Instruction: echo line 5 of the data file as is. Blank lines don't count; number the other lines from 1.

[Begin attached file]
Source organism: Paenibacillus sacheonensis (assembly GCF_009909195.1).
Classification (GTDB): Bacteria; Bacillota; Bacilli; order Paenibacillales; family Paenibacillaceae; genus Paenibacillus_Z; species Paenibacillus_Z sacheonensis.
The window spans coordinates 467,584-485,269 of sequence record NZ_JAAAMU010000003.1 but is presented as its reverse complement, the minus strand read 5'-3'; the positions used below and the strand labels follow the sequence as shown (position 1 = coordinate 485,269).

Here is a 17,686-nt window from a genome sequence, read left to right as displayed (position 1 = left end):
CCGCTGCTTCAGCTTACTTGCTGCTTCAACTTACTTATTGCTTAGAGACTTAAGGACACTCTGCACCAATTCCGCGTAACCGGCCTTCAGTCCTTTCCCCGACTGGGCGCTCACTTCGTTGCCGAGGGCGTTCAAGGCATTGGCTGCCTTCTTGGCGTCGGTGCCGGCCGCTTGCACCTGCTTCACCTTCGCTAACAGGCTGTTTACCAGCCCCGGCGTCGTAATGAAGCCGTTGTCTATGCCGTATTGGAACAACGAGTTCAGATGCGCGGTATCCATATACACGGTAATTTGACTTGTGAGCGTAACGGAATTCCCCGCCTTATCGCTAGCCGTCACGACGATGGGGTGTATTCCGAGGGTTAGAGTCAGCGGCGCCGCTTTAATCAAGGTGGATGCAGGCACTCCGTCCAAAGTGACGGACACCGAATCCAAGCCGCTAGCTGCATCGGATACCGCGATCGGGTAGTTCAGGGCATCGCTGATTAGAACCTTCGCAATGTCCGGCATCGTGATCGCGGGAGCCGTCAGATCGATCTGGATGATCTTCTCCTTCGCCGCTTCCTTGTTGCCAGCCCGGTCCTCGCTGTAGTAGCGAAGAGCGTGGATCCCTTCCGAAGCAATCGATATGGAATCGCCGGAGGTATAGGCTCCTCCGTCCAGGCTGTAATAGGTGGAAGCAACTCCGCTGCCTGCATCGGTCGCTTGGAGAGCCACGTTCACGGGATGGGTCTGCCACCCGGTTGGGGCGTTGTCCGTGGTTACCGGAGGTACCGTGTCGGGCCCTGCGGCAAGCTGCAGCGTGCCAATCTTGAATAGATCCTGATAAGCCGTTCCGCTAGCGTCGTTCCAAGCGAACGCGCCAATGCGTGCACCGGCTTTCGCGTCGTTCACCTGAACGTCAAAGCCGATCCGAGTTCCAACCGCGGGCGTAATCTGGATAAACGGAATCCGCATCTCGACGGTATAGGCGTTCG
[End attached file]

CCGCTGCTTCAGCTTACTTGCTGCTTCAACTTACTTATTGCTTAGAGACTTAAGGACACTCTGCACCAATTCCGCGTAACCGGCCTTCAGTCCTTTCCCCGACTGGGCGCTCACTTCGTTGCCGAGGGCGTTCAAGGCATTGGCTGCCTTCTTGGCGTCGGTGCCGGCCGCTTGCACCTGCTTCACCTTCGCTAACAGGCTGTTTACCAGCCCCGGCGTCGTAATGAAGCCGTTGTCTATGCCGTATTGGAACAACGAGTTCAGATGCGCGGTATCCATATACACGGTAATTTGACTTGTGAGCGTAACGGAATTCCCCGCCTTATCGCTAGCCGTCACGACGATGGGGTGTATTCCGAGGGTTAGAGTCAGCGGCGCCGCTTTAATCAAGGTGGATGCAGGCACTCCGTCCAAAGTGACGGACACCGAATCCAAGCCGCTAGCTGCATCGGATACCGCGATCGGGTAGTTCAGGGCATCGCTGATTAGAACCTTCGCAATGTCCGGCATCGTGATCGCGGGAGCCGTCAGATCGATCTGGATGATCTTCTCCTTCGCCGCTTCCTTGTTGCCAGCCCGGTCCTCGCTGTAGTAGCGAAGAGCGTGGATCCCTTCCGAAGCAATCGATATGGAATCGCCGGAGGTATAGGCTCCTCCGTCCAGGCTGTAATAGGTGGAAGCAACTCCGCTGCCTGCATCGGTCGCTTGGAGAGCCACGTTCACGGGATGGGTCTGCCACCCGGTTGGGGCGTTGTCCGTGGTTACCGGAGGTACCGTGTCGGGCCCTGCGGCAAGCTGCAGCGTGCCAATCTTGAATAGATCCTGATAAGCCGTTCCGCTAGCGTCGTTCCAAGCGAACGCGCCAATGCGTGCACCGGCTTTCGCGTCGTTCACCTGAACGTCAAAGCCGATCCGAGTTCCAACCGCGGGCGTAATCTGGATAAACGGAATCCGCATCTCGACGGTATAGGCGTTCG